For Terry Riley's 70th birthday, the Kronos Quartet commissioned him to write a piece for them, and he decided to include pipa player Wu Man (who also sings), as well as drum, rattle, various toys, and synthesizer. It's the most eclectic piece Riley has written for Kronos; he outdoes himself in the number of world music traditions, Western styles, and eccentric instruments he incorporates into The Cusp of Magic, whose title refers to the summer solstice. Each of its six movements has a program associated with it, and the outer movements are evocations of sacred Native American peyote rituals. The hallucinogenic, kaleidoscopically overlapping, and evolving soundscapes spill out into all the movements, which are musically differentiated, but which are all full of startling, serendipitous juxtapositions and sonic confrontations. In spite of its extreme eclecticism, each movement, as well as the piece as a whole, has an integrality and purposefulness that never seem random; the listener is clearly in the hands of a composer who's fully in control of the situation. Riley's harmonic language is largely tonal, and for the listener attuned to his aesthetic, the music is by turns powerful, evocative, spooky, and just plain lovely. It goes without saying that the Kronos Quartet and Wu Man throw themselves wholeheartedly into Riley's music, playing (and singing) with real authority and passion. Nonesuch's sound is clean and lively, with a great sense of presence.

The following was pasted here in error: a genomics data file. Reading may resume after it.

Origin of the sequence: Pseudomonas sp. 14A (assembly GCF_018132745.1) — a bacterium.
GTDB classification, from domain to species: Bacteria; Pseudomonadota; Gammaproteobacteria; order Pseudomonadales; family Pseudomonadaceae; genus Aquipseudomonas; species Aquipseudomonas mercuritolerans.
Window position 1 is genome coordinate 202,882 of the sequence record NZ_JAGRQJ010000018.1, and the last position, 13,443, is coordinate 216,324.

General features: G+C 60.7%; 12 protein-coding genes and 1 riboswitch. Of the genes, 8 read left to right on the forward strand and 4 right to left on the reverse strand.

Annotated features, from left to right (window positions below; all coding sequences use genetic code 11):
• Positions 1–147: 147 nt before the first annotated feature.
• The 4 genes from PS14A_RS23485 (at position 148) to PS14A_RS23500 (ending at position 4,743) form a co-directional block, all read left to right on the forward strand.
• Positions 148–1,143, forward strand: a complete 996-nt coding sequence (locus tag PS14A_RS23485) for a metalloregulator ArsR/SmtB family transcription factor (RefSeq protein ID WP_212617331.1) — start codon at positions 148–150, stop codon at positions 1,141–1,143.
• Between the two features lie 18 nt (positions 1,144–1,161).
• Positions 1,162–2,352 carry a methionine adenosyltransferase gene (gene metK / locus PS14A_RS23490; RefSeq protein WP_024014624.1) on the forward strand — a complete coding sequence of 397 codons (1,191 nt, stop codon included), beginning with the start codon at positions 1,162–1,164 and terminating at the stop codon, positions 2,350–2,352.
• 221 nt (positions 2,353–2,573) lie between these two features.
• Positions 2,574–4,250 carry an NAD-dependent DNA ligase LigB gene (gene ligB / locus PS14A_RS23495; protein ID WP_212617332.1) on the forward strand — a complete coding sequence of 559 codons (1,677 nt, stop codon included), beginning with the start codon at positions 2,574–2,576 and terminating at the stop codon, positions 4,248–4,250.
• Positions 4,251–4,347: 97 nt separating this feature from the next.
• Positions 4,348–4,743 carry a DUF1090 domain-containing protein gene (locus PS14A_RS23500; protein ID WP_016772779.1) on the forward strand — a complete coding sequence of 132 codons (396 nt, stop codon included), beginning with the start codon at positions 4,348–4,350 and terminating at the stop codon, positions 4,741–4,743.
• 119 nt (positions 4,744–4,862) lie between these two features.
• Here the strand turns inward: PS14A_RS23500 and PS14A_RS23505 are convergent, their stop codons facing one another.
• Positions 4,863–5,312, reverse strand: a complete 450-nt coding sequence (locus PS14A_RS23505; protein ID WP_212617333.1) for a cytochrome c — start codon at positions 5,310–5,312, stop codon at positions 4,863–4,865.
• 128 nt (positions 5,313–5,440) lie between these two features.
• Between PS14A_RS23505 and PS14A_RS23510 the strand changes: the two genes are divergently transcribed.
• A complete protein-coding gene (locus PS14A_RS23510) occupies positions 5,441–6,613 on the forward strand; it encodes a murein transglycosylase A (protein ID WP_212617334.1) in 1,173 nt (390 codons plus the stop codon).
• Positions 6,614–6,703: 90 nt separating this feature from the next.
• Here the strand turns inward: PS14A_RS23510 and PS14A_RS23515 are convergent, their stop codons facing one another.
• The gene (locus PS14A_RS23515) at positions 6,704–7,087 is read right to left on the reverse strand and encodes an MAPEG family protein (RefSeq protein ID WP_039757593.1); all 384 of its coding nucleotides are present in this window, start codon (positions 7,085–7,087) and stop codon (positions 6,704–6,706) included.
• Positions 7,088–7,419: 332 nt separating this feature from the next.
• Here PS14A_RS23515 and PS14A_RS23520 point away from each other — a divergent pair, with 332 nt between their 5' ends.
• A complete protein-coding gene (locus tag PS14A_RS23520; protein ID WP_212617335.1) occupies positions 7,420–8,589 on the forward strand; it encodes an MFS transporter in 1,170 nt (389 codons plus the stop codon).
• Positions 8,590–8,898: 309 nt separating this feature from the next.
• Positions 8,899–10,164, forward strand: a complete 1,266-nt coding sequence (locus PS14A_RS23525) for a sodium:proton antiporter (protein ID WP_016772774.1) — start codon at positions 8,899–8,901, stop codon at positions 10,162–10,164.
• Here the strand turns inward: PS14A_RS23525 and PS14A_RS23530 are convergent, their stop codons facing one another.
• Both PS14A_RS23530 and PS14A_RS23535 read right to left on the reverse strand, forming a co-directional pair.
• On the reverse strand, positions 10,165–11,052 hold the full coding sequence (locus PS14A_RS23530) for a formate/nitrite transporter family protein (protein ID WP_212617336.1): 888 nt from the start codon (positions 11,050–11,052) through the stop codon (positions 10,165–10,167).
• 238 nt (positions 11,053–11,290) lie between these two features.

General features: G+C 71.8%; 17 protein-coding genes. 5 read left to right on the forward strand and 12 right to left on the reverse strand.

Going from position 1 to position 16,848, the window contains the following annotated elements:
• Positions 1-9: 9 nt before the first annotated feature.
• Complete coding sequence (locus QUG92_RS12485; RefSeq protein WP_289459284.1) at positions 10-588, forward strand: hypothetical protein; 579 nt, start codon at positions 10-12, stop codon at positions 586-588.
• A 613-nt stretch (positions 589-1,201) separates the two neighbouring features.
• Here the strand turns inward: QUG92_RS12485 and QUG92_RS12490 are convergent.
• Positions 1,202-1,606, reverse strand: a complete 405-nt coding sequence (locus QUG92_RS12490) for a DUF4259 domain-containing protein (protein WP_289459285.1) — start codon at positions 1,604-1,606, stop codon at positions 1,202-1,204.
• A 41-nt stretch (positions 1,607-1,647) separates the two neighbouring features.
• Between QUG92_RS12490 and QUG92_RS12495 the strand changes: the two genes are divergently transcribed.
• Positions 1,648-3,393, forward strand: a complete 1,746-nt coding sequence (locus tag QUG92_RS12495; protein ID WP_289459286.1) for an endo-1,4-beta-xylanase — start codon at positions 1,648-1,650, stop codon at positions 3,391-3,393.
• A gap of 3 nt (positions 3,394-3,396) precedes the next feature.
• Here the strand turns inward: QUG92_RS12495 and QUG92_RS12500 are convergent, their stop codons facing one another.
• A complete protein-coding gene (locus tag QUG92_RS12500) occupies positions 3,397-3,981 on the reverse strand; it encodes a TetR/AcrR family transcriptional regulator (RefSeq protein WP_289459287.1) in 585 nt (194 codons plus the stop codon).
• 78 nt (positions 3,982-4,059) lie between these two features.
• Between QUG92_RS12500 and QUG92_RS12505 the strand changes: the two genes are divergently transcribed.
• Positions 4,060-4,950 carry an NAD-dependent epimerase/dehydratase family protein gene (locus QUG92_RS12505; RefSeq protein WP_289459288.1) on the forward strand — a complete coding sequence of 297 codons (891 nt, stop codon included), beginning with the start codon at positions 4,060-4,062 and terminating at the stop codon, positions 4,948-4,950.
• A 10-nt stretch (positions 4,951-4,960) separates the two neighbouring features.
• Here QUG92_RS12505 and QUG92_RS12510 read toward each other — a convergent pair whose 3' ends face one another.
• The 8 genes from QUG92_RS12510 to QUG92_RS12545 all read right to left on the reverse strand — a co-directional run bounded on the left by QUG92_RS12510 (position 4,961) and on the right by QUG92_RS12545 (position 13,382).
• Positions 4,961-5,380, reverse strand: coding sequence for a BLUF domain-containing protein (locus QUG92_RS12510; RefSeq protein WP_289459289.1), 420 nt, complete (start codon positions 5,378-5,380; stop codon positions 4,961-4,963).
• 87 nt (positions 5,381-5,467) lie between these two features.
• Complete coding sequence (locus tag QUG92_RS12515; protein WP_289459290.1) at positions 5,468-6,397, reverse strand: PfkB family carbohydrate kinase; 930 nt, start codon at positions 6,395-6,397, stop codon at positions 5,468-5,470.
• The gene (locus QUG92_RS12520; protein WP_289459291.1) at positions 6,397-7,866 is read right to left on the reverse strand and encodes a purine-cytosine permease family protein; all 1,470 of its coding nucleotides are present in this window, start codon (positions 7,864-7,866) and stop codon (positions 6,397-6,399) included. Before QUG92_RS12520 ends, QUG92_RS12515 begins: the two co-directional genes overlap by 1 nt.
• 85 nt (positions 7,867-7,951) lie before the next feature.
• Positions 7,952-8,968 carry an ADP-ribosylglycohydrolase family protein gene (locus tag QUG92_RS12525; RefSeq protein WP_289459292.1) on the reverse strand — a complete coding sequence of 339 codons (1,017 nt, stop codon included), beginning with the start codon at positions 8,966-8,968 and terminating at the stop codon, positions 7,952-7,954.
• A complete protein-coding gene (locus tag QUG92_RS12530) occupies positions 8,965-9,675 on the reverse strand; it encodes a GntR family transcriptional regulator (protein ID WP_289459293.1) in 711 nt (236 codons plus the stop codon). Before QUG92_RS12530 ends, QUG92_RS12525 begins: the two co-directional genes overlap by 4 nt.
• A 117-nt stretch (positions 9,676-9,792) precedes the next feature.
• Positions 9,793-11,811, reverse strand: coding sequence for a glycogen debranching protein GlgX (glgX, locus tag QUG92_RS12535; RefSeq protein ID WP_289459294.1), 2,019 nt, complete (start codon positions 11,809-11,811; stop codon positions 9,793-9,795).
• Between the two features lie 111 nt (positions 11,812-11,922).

AllMusic Review by Stephen Eddins
|The Cusp of Magic, for string quartet & pipa|